Yesssssss! I just saw this: a conservatively, affluently dressed woman leading a transvestite guy by collar and chain through central Osaka in the middle of the afternoon.
The bloke was wearing a fetchingly tiny black one-piece with very endearing white and pink makeup, and pink flowers in his hair. He was middle-aged and his face sagged into his predicament like the actual soggy pudding of mortality.
I just fucking love big cities, I do!
The man knocking on the shabby door of the grottiest flat in the scuzziest estate in the slummiest corner of London has a nose that looks like a bellend.
Gideon Smith steps back from the door upon which he has rapped with a smirk of satisfaction at a job well done and waits for someone to answer.
Smith is the definition of nondescript, the sort of person who could run down the high street on a busy Saturday afternoon stark bollock naked and with his head on fire without being noticed. He has buttoned-down hair with an appallingly neat side parting, a forehead that is expansive to no good end or reason, and a face that would be entirely without feature but for that one remarkable thing in its middle — and this thing is often and inevitably remarked upon. The remarkable thing being, of course, the nose that looks like a thing. It is, perhaps, the sole thing by which to remember Gideon Smith because the rest of him slips out of the consciousness so easily. The bridge of the nose is unusually round and tubular and angled in such a way as to suggest dangling-ness and terminates in an unusually bulbous and fleshy tip that is deeply cleft in a very unfortunate and evocative way. It is not just a feature that sticks in the memory, it is a talking point in itself. ‘Gideon who?’ people might say when asked to recall him. ‘Which Smith?’ they might ask. ‘Oh, you mean the bloke with a nose like a bellend?’ And, ‘Christ! I remember the nose, don’t remember the rest of him. Isn’t he a bit of a wanker?’ It is, you might say, his claim to fame, that nose that looks like a bellend.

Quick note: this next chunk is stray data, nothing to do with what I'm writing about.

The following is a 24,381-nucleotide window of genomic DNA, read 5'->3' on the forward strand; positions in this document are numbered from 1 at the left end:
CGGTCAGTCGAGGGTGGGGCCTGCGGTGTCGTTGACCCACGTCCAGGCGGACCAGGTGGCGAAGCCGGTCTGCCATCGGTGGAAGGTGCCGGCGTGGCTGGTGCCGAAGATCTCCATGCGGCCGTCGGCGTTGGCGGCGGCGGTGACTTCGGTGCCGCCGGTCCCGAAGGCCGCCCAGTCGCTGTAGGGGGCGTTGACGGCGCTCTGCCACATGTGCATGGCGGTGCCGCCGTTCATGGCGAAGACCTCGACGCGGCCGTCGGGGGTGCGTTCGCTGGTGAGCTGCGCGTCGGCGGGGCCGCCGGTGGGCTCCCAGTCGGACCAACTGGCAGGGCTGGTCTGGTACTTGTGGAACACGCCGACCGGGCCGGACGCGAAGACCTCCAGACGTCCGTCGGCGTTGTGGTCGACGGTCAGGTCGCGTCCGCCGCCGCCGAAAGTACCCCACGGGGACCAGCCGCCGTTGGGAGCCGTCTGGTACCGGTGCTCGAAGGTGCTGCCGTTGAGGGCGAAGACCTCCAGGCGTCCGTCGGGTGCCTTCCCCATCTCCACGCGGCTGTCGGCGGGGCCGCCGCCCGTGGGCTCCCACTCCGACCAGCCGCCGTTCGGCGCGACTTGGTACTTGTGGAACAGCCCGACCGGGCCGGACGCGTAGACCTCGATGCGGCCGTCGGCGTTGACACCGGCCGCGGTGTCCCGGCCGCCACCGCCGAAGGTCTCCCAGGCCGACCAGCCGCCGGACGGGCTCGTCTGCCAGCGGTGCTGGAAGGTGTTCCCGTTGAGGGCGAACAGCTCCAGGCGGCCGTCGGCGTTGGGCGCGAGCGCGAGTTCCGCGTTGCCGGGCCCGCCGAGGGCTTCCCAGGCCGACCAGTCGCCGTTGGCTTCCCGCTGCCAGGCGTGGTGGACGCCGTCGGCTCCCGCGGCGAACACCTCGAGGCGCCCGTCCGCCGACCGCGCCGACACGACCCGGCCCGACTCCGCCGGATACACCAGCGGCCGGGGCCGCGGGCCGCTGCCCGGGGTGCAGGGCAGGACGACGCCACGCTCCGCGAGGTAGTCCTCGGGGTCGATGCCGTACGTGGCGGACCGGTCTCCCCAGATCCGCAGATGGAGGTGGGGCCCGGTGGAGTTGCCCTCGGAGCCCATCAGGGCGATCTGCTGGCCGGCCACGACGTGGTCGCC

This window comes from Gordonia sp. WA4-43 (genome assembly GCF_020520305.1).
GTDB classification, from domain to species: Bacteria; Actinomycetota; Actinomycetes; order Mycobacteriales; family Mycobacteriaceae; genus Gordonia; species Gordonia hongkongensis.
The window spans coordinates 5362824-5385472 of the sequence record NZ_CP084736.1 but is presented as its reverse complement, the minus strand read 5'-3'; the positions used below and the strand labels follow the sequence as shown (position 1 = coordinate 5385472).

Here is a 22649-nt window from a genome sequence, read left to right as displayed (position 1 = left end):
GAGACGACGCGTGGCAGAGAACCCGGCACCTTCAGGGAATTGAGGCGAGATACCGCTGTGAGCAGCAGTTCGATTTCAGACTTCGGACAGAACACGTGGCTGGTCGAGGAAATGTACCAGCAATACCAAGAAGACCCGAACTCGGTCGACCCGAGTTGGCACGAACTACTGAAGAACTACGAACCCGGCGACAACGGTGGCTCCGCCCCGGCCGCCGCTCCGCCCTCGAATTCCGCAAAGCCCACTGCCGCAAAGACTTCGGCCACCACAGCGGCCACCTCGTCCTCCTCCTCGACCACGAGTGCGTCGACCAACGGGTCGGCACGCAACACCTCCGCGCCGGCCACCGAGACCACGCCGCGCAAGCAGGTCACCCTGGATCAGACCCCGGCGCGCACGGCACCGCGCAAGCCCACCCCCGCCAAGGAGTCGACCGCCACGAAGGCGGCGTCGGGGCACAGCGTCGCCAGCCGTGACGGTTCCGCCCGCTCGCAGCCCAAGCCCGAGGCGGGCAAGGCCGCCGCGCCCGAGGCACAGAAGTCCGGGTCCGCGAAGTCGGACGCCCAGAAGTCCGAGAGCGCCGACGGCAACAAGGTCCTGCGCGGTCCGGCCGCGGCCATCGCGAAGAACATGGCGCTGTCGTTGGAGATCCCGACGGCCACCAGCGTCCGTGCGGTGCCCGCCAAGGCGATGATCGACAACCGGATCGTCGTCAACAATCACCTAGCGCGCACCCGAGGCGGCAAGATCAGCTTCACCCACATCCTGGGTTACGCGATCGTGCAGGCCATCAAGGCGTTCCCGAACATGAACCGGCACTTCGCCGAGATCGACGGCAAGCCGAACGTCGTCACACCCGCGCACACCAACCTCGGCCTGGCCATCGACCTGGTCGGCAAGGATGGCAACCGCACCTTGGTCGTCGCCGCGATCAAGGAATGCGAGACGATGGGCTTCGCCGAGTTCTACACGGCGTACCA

There are other reasons besides the notable nose for which Mr Smith ought to be well known. If only anyone actually knew them.
[The first page of the new novel by Chris Page — to be published very soon.]
I’m a bit chuffed to have just finished the penultimate draft of the current story.
It’s been a long time coming (without good excuse in either my use of time or the quality of the story).
Next tasks: another thorough edit, and on with the cover art.
Presumably, the story will be in the shops this spring.
Can you contain yourself? Can I contain myself?
I should have put this up two weeks ago, but perhaps we can say it’s in time for the assumption.
I wish now I’d made the drool blob piss yellow instead.
All the best for the new year everyone!
How many uses for a banana are there? I can think of a few.
- mimikaki for people with large ears
- if tied to the bottom of feet they are a cheap alternative to roller blades by virtue of the slippy quality of banana skins
- a crutch for a small person
- a device for cleaning around the U-bend in toilets
- a neck support for passengers on long haul flights
- a stirrer for your tea
- a friend to talk to
- using advanced laser technology, a banana could be a device for storing huge amounts of information such as a novel like War and Peace: using clever mathematical formula you can encode War and Peace as a single long number: using clever laser technology you measure the exact mid point of the banana, then convert your number code for W&P to a fraction of one, and burn a line exactly that fraction of a centimetre from the mid point of a banana, and voila, you have the entire contents of W&P stored on a banana
- a non-returning boomerang
- a dug-out canoe for mice
- an artificial chonmage
- a lump in your pocket
- prosthetic fingers for amputees
- a snorkel for people who don’t do their snorkelling under water
- vegetarian sausages
These bananas feature in Chris Page’s collection of short fiction, Un-Tall Tales, which you can find on Amazon, or explore further on it’s very own site.
Don’t look to me for answers, I want to know as much as you do.
Look! My super-cool daughter has been making super-cool dreamcatchers.
They are made with ivy from our garden, twine from the twine shop, stones mined from the more exotic moons of Jupiter or plucked from the rings of Saturn, and garnished with feathers harvested from the tails of griffins by our cat. Or some such.
Sweet dreams are made like this.